Stare decisis is not an "inexorable command," but the doctrine is "of fundamental importance to the rule of law," Even in constitutional cases, in which stare decisis concerns are less pronounced, we will not overrule a precedent absent a "special justification." We do not agree that the doctrine of stare decisis bars a re-examination of Sinclair in the circumstances of this case. We fully recognize that important policy considerations militate in favor of continuity and predictability in the law. Nevertheless, as Mr. Justice Frankfurter wrote for the Court, '(S)tare decisis is a principle of policy and not a mechanical formula of adherence to the latest decision, however recent and questionable, when such adherence involves collision with a prior doctrine more embracing in its scope, intrinsically sounder, and verified by experience.' It is precisely because Sinclair stands as a significant departure from our otherwise consistent emphasis upon the congressional policy to promote the peaceful settlement of labor disputes through arbitration and our efforts to accommodate and harmonize this policy with those underlying the anti-injunction provisions of the Norris-LaGuardia Act that we believe Sinclair should be reconsidered. Furthermore, in light of developments subsequent to Sinclair, in particular our decision in Avco Corp. v. Aero Lodge  it has become clear that the Sinclair decision does not further but rather frustrates realization of an important goal of our national labor policy. Nor can we agree that conclusive weight should be accorded to the failure of Congress to respond to Sinclair on the theory that congressional silence should be interpreted as acceptance of the decision. The Court has cautioned that '(i)t is at best treacherous to find in congressional silence alone the adoption of a controlling rule of law.' Girouard v. United States, Therefore, in the absence of any persuasive circumstances evidencing a clear design that congressional inaction be taken as acceptance of Sinclair, the mere silence of Congress is not a sufficient reason for refusing to reconsider the decision.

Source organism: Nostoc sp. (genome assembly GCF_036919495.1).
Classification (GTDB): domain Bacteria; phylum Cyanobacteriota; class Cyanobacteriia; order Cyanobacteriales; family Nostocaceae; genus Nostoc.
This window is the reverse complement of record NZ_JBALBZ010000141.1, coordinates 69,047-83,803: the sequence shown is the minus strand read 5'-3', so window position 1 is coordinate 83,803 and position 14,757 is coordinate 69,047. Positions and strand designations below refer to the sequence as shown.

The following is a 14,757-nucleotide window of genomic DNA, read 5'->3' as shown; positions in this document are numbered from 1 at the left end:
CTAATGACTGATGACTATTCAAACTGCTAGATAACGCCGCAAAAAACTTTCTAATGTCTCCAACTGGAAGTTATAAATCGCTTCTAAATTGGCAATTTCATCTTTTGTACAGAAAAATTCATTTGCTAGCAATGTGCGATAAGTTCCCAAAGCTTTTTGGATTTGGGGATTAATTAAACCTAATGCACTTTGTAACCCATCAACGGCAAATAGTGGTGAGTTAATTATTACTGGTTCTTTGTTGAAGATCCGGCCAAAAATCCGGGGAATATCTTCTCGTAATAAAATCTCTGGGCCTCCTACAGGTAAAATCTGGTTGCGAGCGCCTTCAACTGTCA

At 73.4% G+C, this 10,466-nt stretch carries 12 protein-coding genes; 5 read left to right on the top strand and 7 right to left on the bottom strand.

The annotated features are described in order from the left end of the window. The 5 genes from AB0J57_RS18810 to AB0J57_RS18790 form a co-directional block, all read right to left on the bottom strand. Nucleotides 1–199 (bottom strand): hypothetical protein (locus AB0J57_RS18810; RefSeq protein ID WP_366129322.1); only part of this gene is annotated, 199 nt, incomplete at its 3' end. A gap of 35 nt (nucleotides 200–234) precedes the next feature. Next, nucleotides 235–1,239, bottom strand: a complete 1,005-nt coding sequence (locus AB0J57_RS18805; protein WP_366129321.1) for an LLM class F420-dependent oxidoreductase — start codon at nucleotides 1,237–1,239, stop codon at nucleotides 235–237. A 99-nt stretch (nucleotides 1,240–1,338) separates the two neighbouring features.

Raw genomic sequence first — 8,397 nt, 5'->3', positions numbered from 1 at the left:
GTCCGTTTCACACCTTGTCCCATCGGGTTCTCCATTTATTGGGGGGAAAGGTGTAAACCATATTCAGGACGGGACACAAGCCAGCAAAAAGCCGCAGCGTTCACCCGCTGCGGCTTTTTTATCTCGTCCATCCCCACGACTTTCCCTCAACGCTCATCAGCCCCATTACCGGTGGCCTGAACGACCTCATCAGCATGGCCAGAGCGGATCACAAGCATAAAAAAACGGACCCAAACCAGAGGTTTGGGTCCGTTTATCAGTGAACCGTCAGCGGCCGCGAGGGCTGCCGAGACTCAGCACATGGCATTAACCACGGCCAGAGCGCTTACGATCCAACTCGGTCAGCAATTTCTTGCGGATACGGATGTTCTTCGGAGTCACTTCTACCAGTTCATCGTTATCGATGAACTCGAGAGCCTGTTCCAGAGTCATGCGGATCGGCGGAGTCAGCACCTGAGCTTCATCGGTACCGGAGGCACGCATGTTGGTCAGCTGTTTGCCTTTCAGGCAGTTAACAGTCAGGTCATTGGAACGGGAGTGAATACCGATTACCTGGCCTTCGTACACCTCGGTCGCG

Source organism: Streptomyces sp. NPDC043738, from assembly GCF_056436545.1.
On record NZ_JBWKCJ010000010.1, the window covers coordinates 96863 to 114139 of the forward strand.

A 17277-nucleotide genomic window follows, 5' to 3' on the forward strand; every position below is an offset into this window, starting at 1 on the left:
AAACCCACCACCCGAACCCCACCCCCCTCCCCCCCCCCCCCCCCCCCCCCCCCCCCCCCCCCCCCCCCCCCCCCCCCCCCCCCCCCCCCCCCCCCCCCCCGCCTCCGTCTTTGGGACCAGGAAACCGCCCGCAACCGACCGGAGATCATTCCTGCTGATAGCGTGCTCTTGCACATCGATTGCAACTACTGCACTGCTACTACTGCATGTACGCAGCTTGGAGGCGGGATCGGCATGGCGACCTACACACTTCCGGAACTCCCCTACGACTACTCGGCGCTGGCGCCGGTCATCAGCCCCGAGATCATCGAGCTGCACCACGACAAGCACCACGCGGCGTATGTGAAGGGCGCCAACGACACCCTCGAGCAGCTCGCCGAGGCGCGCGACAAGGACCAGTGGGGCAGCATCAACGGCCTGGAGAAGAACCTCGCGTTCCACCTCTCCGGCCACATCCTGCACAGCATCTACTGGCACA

“When Sinclair Refining Co. v. Atkinson, was decided in 1962, I subscribed to the opinion of the Court. Before six years had passed I had reached the conclusion that the Sinclair holding should be reconsidered, and said so in Avco Corp. v. Aero Lodge. Today I join the Court in concluding 'that Sinclair was erroneously decided and that subsequent events have undermined its continuing validity * * *.”